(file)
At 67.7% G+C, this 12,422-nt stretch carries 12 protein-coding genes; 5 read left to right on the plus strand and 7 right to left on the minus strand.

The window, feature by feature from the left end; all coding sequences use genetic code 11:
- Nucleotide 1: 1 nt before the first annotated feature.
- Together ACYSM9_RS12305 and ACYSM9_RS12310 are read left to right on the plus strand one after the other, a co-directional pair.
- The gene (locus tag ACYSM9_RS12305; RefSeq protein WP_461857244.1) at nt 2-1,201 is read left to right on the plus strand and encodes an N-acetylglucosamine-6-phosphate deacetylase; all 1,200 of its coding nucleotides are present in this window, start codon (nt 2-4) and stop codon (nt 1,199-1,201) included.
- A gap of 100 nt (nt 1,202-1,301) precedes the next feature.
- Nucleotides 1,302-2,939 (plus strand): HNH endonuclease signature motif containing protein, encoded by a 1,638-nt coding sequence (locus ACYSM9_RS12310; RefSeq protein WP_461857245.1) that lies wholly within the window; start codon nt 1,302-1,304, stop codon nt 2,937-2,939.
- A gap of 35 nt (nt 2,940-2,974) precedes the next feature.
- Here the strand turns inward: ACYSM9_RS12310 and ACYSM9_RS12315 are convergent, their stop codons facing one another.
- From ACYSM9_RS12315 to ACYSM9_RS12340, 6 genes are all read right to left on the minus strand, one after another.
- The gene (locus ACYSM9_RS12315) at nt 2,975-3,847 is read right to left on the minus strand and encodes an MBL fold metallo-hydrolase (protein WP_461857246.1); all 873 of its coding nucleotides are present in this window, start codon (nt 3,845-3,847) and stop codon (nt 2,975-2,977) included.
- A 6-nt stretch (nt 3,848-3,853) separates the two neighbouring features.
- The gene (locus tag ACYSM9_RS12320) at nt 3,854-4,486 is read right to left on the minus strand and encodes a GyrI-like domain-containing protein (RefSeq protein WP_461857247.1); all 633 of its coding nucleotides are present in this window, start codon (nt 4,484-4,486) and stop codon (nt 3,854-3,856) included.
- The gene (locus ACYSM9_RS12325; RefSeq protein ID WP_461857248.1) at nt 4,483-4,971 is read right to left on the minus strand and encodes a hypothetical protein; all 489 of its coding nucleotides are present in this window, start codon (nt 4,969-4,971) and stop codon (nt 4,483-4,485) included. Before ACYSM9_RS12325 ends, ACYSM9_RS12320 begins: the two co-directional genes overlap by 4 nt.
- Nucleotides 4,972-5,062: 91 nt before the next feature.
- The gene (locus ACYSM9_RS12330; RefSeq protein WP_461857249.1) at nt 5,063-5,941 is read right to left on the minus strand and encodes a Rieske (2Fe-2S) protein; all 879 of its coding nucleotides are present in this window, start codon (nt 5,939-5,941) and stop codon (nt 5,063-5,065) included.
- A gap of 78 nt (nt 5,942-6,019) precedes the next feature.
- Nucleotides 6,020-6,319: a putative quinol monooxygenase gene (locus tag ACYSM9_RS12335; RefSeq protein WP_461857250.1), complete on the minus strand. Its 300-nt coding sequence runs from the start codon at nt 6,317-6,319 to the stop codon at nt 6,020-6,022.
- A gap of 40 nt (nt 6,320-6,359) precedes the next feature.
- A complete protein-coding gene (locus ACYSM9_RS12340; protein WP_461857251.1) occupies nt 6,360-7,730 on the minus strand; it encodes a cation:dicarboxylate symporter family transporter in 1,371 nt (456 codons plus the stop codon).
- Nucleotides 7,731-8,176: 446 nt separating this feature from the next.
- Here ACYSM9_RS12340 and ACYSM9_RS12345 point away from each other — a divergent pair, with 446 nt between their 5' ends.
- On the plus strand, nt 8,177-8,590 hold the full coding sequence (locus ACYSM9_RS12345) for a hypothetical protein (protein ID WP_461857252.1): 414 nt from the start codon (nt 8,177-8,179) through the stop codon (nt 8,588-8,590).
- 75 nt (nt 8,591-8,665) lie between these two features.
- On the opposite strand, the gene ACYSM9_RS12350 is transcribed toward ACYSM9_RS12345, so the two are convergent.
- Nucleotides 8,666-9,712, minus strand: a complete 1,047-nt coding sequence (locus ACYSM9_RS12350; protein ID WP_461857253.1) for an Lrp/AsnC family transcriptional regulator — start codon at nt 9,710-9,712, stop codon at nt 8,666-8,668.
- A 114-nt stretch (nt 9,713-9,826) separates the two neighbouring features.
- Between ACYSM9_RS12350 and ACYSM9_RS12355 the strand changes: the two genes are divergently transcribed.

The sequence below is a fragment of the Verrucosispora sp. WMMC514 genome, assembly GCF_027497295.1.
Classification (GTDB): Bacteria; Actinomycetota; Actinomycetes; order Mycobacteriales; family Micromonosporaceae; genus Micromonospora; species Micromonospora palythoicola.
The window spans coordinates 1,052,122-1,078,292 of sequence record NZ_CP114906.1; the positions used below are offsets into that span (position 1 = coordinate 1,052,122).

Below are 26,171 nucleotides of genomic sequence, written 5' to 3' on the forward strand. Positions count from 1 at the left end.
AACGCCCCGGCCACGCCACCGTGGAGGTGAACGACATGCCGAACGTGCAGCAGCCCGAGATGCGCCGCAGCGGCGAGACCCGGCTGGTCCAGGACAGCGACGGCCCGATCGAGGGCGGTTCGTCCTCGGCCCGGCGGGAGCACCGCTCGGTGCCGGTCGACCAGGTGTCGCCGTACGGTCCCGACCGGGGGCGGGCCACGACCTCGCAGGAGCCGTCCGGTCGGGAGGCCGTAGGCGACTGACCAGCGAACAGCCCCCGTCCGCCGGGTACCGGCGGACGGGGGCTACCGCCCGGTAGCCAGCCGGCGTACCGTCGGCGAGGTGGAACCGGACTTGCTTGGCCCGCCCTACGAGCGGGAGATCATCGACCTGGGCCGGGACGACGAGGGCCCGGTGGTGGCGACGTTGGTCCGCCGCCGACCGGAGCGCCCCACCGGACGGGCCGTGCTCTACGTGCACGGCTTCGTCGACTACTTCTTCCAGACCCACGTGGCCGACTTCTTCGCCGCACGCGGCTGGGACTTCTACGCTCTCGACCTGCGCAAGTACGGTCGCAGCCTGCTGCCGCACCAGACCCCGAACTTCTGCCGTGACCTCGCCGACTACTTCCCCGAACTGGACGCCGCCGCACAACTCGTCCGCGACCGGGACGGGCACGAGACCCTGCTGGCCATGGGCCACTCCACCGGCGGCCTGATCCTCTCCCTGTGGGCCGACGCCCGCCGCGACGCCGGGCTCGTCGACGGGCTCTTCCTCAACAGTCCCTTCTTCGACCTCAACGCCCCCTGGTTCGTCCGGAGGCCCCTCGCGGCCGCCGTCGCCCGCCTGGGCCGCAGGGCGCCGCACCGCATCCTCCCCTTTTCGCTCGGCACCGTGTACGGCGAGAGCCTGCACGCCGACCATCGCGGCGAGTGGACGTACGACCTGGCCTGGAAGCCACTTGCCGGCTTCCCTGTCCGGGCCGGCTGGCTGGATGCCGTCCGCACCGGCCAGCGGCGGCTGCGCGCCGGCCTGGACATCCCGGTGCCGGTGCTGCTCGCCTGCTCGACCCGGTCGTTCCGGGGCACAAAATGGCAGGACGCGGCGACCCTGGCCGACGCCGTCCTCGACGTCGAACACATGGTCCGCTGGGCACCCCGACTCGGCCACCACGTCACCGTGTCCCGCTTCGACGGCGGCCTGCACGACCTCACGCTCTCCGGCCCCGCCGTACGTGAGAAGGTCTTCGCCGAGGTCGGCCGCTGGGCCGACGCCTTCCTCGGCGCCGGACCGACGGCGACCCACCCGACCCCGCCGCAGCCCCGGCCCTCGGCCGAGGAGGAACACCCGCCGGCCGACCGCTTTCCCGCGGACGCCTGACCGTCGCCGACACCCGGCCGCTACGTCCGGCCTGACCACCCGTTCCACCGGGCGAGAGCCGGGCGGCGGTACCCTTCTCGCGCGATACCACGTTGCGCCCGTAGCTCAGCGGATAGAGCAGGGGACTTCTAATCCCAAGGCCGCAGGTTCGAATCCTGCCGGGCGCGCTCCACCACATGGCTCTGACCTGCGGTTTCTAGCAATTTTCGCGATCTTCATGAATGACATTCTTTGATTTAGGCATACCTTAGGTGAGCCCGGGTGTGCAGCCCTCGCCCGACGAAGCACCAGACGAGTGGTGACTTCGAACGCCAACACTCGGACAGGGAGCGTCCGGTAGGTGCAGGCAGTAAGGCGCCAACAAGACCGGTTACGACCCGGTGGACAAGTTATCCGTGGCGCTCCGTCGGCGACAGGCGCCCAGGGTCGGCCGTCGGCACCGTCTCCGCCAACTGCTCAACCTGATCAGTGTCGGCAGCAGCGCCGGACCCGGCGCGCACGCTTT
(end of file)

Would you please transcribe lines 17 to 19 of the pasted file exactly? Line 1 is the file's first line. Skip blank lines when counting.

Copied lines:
- A gap of 78 nt (nt 5,942-6,019) precedes the next feature.
- Nucleotides 6,020-6,319: a putative quinol monooxygenase gene (locus tag ACYSM9_RS12335; RefSeq protein WP_461857250.1), complete on the minus strand. Its 300-nt coding sequence runs from the start codon at nt 6,317-6,319 to the stop codon at nt 6,020-6,022.
- A gap of 40 nt (nt 6,320-6,359) precedes the next feature.